Tag: American Immigration Lawyers Association

American Immigration Lawyers Association: Talking Points about Tweet

Below are excerpts from a publication released yesterday by the American Immigration Lawyers Association in response to Trump’s “tweet” about limiting “immigration into the US.” All bullet points below are authored by AILA, although edited down to the most important points for my firm’s clients.

From AILA:

  • Unfortunately, this announcement is not a surprise. In the face of growing questions and criticism about his handling of the COVID19 crisis, it was only a matter of time before President Trump resorted to distraction, blame, and fearmongering.
  • There are no details and no language because this isn’t a policy, it is a political strategy. If or when the Administration turns this into a policy, it would be nothing short of a disaster. It would divert attention from the crisis at hand and would be a waste of precious time and resources that should be focused on the health and safety of the American people.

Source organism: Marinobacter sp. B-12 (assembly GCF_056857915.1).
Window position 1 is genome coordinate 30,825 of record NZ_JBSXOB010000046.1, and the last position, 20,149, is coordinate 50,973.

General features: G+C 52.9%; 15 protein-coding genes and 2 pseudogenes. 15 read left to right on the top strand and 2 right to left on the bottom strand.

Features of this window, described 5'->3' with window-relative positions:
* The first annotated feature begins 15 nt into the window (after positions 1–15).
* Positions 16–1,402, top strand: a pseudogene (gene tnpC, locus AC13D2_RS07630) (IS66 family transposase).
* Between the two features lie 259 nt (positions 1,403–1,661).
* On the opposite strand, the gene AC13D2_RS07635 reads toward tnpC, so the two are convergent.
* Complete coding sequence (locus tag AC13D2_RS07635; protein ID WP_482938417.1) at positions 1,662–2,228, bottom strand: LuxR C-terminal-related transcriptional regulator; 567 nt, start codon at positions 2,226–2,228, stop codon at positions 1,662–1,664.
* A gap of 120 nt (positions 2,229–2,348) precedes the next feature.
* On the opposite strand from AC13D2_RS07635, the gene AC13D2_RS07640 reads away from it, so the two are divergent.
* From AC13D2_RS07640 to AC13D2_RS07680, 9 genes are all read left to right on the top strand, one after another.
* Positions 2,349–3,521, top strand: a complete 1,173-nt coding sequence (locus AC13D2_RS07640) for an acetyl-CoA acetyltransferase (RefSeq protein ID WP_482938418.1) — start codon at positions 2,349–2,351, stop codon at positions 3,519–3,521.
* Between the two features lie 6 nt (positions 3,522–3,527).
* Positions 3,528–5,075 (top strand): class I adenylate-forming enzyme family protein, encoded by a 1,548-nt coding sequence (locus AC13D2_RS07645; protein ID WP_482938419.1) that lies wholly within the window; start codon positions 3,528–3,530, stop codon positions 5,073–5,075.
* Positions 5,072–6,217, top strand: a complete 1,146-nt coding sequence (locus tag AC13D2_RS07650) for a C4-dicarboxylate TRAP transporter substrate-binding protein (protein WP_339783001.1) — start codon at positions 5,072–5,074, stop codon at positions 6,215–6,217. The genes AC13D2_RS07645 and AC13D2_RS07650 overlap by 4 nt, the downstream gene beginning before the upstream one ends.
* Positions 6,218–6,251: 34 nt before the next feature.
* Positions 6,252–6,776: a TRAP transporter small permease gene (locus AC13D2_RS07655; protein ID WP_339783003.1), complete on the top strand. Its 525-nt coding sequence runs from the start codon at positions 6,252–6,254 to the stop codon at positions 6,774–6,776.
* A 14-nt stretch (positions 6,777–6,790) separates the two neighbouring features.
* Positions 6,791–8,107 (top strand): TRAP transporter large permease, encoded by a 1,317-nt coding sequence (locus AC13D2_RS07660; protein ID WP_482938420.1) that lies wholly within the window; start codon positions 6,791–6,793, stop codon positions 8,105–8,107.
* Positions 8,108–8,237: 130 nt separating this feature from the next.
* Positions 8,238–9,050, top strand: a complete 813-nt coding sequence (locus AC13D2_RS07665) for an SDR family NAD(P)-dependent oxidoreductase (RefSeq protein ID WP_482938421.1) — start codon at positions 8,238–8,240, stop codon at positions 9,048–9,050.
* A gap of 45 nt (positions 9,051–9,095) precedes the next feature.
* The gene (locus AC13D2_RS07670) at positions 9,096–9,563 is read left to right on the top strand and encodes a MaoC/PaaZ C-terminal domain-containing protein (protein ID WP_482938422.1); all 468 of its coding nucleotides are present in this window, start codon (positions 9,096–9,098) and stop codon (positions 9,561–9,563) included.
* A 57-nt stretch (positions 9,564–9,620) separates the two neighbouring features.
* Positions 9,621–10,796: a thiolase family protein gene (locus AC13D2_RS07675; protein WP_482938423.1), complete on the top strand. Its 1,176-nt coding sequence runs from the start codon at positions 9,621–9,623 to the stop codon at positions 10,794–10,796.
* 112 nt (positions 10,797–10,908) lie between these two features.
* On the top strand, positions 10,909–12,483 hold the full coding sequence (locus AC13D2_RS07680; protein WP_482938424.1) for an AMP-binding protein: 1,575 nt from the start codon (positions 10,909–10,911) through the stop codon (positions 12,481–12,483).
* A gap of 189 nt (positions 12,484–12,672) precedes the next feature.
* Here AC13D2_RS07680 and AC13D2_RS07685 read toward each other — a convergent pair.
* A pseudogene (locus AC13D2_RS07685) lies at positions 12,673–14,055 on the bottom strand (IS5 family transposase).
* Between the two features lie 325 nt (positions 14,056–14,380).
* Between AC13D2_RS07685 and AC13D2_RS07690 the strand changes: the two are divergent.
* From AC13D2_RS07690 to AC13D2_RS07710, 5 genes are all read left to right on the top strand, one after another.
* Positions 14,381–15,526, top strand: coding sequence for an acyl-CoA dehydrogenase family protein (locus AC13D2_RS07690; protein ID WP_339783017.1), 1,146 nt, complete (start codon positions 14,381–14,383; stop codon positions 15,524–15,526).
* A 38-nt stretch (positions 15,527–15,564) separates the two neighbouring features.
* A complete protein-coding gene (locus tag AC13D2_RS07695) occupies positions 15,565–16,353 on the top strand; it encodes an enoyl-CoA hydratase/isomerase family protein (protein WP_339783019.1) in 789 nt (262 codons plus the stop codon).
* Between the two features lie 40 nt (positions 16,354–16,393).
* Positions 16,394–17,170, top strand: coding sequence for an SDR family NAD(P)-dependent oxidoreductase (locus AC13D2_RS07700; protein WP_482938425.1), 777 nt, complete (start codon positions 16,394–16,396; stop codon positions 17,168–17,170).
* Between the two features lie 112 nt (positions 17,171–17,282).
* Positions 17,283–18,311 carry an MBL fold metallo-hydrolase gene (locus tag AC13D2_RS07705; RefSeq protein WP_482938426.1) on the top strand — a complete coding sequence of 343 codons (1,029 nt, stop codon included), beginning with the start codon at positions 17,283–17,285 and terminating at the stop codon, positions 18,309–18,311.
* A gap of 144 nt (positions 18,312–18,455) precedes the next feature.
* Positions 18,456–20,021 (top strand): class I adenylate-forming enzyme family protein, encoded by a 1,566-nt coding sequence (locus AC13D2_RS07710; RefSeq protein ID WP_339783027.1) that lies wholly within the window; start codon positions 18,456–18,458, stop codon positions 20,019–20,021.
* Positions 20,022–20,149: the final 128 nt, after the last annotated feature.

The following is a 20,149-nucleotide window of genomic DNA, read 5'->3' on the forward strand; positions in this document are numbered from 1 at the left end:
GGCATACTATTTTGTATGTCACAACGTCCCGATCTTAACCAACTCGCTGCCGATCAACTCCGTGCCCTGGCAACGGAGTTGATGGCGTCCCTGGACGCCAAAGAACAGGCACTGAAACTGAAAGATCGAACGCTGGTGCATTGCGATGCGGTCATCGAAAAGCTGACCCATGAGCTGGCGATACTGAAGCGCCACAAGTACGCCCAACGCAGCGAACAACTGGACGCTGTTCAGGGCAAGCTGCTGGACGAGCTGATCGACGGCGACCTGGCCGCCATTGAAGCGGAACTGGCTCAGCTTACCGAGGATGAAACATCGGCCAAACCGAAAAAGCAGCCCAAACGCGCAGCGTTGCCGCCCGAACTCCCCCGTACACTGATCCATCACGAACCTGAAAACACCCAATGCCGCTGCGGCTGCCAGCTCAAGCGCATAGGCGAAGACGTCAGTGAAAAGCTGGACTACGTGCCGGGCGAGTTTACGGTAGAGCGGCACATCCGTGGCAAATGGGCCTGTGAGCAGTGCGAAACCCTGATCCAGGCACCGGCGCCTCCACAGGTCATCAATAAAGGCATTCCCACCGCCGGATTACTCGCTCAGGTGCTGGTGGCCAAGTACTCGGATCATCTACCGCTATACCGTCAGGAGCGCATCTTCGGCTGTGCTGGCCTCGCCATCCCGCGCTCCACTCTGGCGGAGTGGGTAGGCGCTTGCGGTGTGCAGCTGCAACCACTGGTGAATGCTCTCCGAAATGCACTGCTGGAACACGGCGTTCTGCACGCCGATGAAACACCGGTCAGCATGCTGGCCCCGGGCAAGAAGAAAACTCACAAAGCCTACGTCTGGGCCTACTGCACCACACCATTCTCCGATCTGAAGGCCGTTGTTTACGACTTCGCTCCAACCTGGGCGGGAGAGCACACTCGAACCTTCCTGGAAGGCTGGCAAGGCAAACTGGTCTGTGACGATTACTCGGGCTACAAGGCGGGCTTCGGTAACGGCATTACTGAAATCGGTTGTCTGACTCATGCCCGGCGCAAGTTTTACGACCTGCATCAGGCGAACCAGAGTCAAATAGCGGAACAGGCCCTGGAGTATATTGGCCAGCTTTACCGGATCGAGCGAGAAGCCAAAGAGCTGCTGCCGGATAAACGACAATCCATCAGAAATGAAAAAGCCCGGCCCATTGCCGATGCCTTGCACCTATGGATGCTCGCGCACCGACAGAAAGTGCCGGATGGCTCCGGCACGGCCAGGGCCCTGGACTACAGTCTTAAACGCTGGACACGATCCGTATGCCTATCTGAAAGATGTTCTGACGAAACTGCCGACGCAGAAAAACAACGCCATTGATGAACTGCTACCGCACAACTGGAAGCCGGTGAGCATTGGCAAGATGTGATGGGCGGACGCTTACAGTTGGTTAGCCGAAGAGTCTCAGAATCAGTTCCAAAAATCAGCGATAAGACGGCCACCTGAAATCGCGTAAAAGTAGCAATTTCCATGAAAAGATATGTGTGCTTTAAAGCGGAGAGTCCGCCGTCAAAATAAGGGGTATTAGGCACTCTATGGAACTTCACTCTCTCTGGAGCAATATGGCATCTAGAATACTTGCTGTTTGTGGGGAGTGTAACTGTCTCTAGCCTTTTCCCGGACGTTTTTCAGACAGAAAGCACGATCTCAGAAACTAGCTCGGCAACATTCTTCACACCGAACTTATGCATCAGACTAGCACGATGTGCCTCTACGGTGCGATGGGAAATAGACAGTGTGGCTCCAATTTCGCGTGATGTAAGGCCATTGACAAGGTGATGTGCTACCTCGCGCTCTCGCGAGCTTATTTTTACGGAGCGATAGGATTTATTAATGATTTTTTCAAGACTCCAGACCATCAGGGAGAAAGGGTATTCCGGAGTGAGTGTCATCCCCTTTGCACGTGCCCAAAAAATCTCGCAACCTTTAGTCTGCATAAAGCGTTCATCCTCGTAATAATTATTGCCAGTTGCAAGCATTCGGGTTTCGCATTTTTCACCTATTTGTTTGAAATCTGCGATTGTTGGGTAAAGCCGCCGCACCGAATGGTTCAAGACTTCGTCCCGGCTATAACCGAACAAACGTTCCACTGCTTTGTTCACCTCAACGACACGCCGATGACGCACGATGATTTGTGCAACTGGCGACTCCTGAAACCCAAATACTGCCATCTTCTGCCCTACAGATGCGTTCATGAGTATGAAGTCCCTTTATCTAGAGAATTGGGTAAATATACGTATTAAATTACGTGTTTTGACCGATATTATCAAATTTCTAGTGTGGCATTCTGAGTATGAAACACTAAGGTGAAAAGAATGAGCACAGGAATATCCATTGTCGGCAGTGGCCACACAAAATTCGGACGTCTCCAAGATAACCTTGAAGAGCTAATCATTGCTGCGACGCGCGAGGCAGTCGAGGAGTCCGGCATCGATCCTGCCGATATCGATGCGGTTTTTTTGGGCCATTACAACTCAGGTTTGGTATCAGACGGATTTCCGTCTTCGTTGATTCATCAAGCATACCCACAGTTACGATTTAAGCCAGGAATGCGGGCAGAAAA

• During this crisis we have seen first-hand the importance of the agriculture workers who put food on our table, healthcare workers who care for the sick, scientists and researchers searching for a cure, and the factory workers and truck drivers providing critical supplies. Regardless of where we were born, we all have an important role to play in building a better future.
  • Now is the time for us to stand shoulder to shoulder and work toward the day that this crisis is behind us. Isolation won’t make America stronger; fear and division can’t take the place of unity and determination.”
  • To restore the health of the country, both physically and economically, we need to keep our focus on moving forward together. Trump’s tweet, if policy, would do nothing to keep us safe from the virus and would be catastrophic for our economy.